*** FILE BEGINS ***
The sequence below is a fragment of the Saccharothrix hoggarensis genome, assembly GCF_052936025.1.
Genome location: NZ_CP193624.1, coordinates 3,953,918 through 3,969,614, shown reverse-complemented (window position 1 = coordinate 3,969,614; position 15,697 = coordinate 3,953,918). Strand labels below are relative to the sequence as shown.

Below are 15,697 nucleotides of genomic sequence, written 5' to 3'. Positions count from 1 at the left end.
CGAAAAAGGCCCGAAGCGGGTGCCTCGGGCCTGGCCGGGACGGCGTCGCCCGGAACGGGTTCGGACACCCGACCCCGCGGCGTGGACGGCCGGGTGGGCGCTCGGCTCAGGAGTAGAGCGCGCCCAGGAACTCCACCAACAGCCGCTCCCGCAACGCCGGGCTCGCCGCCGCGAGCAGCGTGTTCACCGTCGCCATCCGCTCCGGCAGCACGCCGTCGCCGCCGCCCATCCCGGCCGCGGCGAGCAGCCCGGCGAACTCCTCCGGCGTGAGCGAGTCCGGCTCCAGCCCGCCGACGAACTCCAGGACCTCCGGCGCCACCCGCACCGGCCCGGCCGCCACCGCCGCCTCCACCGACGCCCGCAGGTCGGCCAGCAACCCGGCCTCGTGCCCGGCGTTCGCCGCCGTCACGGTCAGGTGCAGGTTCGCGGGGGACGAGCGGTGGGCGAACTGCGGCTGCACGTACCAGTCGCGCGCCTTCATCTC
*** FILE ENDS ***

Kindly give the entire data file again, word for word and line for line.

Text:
The sequence below is a fragment of the Saccharothrix hoggarensis genome, assembly GCF_052936025.1.
Genome location: NZ_CP193624.1, coordinates 3,953,918 through 3,969,614, shown reverse-complemented (window position 1 = coordinate 3,969,614; position 15,697 = coordinate 3,953,918). Strand labels below are relative to the sequence as shown.

Below are 15,697 nucleotides of genomic sequence, written 5' to 3'. Positions count from 1 at the left end.
CGAAAAAGGCCCGAAGCGGGTGCCTCGGGCCTGGCCGGGACGGCGTCGCCCGGAACGGGTTCGGACACCCGACCCCGCGGCGTGGACGGCCGGGTGGGCGCTCGGCTCAGGAGTAGAGCGCGCCCAGGAACTCCACCAACAGCCGCTCCCGCAACGCCGGGCTCGCCGCCGCGAGCAGCGTGTTCACCGTCGCCATCCGCTCCGGCAGCACGCCGTCGCCGCCGCCCATCCCGGCCGCGGCGAGCAGCCCGGCGAACTCCTCCGGCGTGAGCGAGTCCGGCTCCAGCCCGCCGACGAACTCCAGGACCTCCGGCGCCACCCGCACCGGCCCGGCCGCCACCGCCGCCTCCACCGACGCCCGCAGGTCGGCCAGCAACCCGGCCTCGTGCCCGGCGTTCGCCGCCGTCACGGTCAGGTGCAGGTTCGCGGGGGACGAGCGGTGGGCGAACTGCGGCTGCACGTACCAGTCGCGCGCCTTCATCTC